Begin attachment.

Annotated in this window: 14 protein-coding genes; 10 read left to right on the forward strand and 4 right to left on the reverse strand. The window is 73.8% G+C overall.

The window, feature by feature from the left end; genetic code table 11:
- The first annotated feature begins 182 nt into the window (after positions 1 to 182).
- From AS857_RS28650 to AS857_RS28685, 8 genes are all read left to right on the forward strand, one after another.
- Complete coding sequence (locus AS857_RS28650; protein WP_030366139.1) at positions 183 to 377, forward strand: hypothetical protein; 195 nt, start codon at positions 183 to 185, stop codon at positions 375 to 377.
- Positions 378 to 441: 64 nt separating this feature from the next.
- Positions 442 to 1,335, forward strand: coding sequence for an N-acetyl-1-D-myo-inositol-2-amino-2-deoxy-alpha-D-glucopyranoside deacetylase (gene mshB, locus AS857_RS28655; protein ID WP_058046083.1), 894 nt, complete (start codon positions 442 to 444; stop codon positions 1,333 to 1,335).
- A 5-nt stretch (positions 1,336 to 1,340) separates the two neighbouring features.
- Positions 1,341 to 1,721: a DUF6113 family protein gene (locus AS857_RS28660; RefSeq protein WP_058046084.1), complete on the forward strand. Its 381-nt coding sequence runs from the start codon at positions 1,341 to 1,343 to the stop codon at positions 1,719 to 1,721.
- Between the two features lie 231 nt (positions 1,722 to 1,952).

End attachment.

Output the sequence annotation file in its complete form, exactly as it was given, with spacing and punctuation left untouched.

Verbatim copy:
Annotated in this window: 14 protein-coding genes; 10 read left to right on the forward strand and 4 right to left on the reverse strand. The window is 73.8% G+C overall.

The window, feature by feature from the left end; genetic code table 11:
- The first annotated feature begins 182 nt into the window (after positions 1 to 182).
- From AS857_RS28650 to AS857_RS28685, 8 genes are all read left to right on the forward strand, one after another.
- Complete coding sequence (locus AS857_RS28650; protein WP_030366139.1) at positions 183 to 377, forward strand: hypothetical protein; 195 nt, start codon at positions 183 to 185, stop codon at positions 375 to 377.
- Positions 378 to 441: 64 nt separating this feature from the next.
- Positions 442 to 1,335, forward strand: coding sequence for an N-acetyl-1-D-myo-inositol-2-amino-2-deoxy-alpha-D-glucopyranoside deacetylase (gene mshB, locus AS857_RS28655; protein ID WP_058046083.1), 894 nt, complete (start codon positions 442 to 444; stop codon positions 1,333 to 1,335).
- A 5-nt stretch (positions 1,336 to 1,340) separates the two neighbouring features.
- Positions 1,341 to 1,721: a DUF6113 family protein gene (locus AS857_RS28660; RefSeq protein WP_058046084.1), complete on the forward strand. Its 381-nt coding sequence runs from the start codon at positions 1,341 to 1,343 to the stop codon at positions 1,719 to 1,721.
- Between the two features lie 231 nt (positions 1,722 to 1,952).